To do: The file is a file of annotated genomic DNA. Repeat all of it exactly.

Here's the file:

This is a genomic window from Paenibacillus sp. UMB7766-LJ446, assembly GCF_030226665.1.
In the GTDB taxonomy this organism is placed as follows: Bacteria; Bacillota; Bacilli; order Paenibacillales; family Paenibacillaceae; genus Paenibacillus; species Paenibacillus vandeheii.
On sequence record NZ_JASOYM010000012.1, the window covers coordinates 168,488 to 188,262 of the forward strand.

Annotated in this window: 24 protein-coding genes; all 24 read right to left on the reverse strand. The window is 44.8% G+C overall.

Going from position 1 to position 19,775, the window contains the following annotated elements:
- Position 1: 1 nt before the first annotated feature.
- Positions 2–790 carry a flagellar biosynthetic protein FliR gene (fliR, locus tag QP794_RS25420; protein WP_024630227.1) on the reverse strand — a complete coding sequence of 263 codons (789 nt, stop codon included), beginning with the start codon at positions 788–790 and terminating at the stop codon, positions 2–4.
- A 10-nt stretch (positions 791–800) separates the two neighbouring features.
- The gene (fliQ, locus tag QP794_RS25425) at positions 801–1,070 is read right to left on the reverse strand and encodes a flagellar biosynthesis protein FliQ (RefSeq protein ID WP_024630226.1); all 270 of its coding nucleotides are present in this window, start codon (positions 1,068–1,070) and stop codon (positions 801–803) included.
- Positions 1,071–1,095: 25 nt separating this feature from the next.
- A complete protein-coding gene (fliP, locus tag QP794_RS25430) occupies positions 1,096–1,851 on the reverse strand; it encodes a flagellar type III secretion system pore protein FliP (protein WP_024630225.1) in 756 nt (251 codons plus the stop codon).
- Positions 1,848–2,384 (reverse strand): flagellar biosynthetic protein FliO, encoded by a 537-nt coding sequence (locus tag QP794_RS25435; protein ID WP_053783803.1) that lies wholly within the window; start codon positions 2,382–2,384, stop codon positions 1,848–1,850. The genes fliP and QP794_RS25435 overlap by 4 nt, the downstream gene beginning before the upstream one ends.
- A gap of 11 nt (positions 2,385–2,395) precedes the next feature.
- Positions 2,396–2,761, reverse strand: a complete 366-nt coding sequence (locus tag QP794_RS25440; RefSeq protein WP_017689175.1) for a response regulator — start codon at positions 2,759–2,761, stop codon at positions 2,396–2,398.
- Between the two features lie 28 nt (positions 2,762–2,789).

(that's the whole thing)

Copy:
This is a genomic window from Paenibacillus sp. UMB7766-LJ446, assembly GCF_030226665.1.
In the GTDB taxonomy this organism is placed as follows: Bacteria; Bacillota; Bacilli; order Paenibacillales; family Paenibacillaceae; genus Paenibacillus; species Paenibacillus vandeheii.
On sequence record NZ_JASOYM010000012.1, the window covers coordinates 168,488 to 188,262 of the forward strand.

Annotated in this window: 24 protein-coding genes; all 24 read right to left on the reverse strand. The window is 44.8% G+C overall.

Going from position 1 to position 19,775, the window contains the following annotated elements:
- Position 1: 1 nt before the first annotated feature.
- Positions 2–790 carry a flagellar biosynthetic protein FliR gene (fliR, locus tag QP794_RS25420; protein WP_024630227.1) on the reverse strand — a complete coding sequence of 263 codons (789 nt, stop codon included), beginning with the start codon at positions 788–790 and terminating at the stop codon, positions 2–4.
- A 10-nt stretch (positions 791–800) separates the two neighbouring features.
- The gene (fliQ, locus tag QP794_RS25425) at positions 801–1,070 is read right to left on the reverse strand and encodes a flagellar biosynthesis protein FliQ (RefSeq protein ID WP_024630226.1); all 270 of its coding nucleotides are present in this window, start codon (positions 1,068–1,070) and stop codon (positions 801–803) included.
- Positions 1,071–1,095: 25 nt separating this feature from the next.
- A complete protein-coding gene (fliP, locus tag QP794_RS25430) occupies positions 1,096–1,851 on the reverse strand; it encodes a flagellar type III secretion system pore protein FliP (protein WP_024630225.1) in 756 nt (251 codons plus the stop codon).
- Positions 1,848–2,384 (reverse strand): flagellar biosynthetic protein FliO, encoded by a 537-nt coding sequence (locus tag QP794_RS25435; protein ID WP_053783803.1) that lies wholly within the window; start codon positions 2,382–2,384, stop codon positions 1,848–1,850. The genes fliP and QP794_RS25435 overlap by 4 nt, the downstream gene beginning before the upstream one ends.
- A gap of 11 nt (positions 2,385–2,395) precedes the next feature.
- Positions 2,396–2,761, reverse strand: a complete 366-nt coding sequence (locus tag QP794_RS25440; RefSeq protein WP_017689175.1) for a response regulator — start codon at positions 2,759–2,761, stop codon at positions 2,396–2,398.
- Between the two features lie 28 nt (positions 2,762–2,789).